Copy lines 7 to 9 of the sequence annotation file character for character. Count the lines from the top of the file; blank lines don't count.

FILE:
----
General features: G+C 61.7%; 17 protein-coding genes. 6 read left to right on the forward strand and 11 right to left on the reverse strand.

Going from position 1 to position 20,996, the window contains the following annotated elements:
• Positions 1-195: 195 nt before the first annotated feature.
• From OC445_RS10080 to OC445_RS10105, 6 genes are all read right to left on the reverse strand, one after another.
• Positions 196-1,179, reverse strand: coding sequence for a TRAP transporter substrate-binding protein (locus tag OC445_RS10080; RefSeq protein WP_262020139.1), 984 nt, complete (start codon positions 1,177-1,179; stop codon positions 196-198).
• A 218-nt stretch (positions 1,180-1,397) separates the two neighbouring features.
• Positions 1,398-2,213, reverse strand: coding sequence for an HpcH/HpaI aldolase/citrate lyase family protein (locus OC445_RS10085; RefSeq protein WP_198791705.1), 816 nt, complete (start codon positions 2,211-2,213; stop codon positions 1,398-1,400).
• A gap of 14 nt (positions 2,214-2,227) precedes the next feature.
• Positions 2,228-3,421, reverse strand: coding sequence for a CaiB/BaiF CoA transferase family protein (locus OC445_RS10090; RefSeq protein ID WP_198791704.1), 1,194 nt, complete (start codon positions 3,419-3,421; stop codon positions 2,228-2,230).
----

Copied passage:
• Positions 1,398-2,213, reverse strand: coding sequence for an HpcH/HpaI aldolase/citrate lyase family protein (locus OC445_RS10085; RefSeq protein WP_198791705.1), 816 nt, complete (start codon positions 2,211-2,213; stop codon positions 1,398-1,400).
• A gap of 14 nt (positions 2,214-2,227) precedes the next feature.
• Positions 2,228-3,421, reverse strand: coding sequence for a CaiB/BaiF CoA transferase family protein (locus OC445_RS10090; RefSeq protein ID WP_198791704.1), 1,194 nt, complete (start codon positions 3,419-3,421; stop codon positions 2,228-2,230).